A recent scientific study conducted by the University of Ohio, USA, stated that the melting of the ice cover in Greenland has reached a point of no return, stressing that it will continue to shrink “even if climate warming stops today,” because snowfall no longer compensates for the loss of ice.
“The glaciers in Greenland have crossed the point of no return, where the snowfall that leads to the annual reshaping of the ice sheet cannot compensate for the melting ice in the ocean,” the statement said.
Greenland is the largest island in the world, a member of the Kingdom of Denmark, and its capital is Nuuk, and is located between the Arctic and the Atlantic Ocean, in northeastern Canada.
Climate change is severely affecting glaciers, while melting ice sheets threaten tens of millions of people worldwide.
During the 1980s and 1990s, the ice cover was losing about 450 gigatons of ice annually (about 450 billion tons), but snowfall was compensating for this loss, according to the scientists, after analyzing data spanning nearly 40 years.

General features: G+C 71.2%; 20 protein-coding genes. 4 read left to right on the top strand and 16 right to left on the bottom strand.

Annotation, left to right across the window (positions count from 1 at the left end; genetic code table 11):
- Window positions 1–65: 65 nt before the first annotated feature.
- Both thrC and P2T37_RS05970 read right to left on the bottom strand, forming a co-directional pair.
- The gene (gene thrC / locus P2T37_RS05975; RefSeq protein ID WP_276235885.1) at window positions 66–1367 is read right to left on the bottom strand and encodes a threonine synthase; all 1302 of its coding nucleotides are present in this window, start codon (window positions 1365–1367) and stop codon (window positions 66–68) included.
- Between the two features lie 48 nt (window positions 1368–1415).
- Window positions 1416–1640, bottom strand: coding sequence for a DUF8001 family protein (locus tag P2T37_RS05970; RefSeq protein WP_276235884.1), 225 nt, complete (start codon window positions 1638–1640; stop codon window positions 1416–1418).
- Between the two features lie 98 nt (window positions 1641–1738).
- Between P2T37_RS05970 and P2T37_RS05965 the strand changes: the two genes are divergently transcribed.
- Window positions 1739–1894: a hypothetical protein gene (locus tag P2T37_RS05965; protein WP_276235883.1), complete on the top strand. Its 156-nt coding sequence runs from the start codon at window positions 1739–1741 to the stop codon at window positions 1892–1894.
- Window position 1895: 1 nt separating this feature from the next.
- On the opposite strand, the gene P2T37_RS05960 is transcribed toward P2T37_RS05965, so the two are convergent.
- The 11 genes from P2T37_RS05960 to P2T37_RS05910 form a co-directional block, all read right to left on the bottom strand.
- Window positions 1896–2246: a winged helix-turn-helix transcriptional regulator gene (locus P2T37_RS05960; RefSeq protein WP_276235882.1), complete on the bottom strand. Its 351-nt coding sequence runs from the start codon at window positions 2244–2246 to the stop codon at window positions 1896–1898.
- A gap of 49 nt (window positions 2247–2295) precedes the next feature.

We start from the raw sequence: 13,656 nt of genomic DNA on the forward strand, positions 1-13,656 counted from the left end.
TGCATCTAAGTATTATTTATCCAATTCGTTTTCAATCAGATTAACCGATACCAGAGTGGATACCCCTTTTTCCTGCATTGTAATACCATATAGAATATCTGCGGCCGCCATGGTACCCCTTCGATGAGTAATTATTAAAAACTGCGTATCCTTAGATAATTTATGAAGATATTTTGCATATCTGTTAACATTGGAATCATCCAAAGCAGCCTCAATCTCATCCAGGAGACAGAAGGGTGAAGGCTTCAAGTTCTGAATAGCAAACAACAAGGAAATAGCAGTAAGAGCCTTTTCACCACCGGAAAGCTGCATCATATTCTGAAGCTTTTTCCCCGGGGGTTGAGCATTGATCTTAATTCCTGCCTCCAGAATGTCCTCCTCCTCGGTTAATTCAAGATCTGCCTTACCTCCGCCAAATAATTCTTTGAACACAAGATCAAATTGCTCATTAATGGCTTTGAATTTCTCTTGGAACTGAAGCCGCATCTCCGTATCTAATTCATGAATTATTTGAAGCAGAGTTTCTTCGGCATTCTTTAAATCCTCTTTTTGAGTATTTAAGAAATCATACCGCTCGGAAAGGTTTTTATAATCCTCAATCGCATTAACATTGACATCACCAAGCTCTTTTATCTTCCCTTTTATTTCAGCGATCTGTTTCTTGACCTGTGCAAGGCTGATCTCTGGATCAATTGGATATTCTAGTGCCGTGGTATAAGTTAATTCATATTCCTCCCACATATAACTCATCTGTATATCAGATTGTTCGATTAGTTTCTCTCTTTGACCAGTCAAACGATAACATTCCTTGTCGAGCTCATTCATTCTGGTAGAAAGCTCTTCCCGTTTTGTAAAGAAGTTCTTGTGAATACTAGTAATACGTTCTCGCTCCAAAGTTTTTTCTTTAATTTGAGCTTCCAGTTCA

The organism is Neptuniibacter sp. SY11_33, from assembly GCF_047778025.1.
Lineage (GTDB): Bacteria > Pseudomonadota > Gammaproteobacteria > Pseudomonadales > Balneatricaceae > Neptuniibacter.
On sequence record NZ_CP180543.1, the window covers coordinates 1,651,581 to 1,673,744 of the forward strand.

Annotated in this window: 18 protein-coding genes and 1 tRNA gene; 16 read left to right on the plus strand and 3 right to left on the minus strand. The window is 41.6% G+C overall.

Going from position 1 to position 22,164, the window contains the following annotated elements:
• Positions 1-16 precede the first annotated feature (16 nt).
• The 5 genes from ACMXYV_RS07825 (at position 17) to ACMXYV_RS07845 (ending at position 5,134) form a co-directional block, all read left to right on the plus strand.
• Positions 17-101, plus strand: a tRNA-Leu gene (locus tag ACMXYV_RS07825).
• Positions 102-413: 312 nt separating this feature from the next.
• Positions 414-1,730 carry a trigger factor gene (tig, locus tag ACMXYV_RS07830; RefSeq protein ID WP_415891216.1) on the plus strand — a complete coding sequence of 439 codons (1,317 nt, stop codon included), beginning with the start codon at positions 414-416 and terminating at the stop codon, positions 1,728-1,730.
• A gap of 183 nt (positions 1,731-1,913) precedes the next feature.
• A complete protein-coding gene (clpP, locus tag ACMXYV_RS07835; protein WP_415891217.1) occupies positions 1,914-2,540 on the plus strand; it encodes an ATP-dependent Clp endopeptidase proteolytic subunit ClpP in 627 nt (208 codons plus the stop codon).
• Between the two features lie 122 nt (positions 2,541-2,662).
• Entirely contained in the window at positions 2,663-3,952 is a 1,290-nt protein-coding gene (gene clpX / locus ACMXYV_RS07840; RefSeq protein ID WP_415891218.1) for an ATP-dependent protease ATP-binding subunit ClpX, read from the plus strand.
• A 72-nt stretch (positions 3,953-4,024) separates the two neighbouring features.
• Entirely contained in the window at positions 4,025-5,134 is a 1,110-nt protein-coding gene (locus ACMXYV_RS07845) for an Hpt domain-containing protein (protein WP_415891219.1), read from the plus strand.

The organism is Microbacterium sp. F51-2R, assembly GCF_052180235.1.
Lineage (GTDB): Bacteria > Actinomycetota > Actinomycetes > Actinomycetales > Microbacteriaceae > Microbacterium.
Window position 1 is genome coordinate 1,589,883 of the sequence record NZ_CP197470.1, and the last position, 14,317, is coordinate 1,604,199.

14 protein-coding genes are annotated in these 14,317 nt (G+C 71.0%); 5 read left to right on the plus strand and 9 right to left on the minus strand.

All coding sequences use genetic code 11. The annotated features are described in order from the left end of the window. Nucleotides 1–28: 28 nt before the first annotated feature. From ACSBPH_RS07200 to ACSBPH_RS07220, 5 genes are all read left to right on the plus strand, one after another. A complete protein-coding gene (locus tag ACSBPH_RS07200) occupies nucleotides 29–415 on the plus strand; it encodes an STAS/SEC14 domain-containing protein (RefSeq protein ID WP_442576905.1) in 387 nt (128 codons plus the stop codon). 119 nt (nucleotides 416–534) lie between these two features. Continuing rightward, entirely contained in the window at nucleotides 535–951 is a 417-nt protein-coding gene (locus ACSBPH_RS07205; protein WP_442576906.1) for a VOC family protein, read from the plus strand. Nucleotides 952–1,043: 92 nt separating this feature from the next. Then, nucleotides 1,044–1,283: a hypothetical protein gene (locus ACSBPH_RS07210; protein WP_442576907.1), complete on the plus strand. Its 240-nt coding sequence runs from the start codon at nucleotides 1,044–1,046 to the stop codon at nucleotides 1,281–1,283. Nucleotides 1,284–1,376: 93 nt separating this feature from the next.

With the new millennium, the melt accelerated to 500 gigatons, but snow no longer compensated for this loss.
The study stressed that “the Greenland ice sheet is losing its agglomeration at an accelerating rate in the twenty-first century, making it the largest contributor to the rise in sea levels.”
But other scientists believe that it is too early to talk about the point of no return, despite their grave concern about the melting of ice in Greenland linked to the phenomenon of climate change.
And a previous study issued a short while ago by the University of “Lincoln in Britain” said that the melting of ice will contribute to a rise in sea levels by 10 to 12 centimeters by 2100.
The Intergovernmental Panel on Climate Change estimated in 2013 that sea level would rise 60 cm by the end of the century.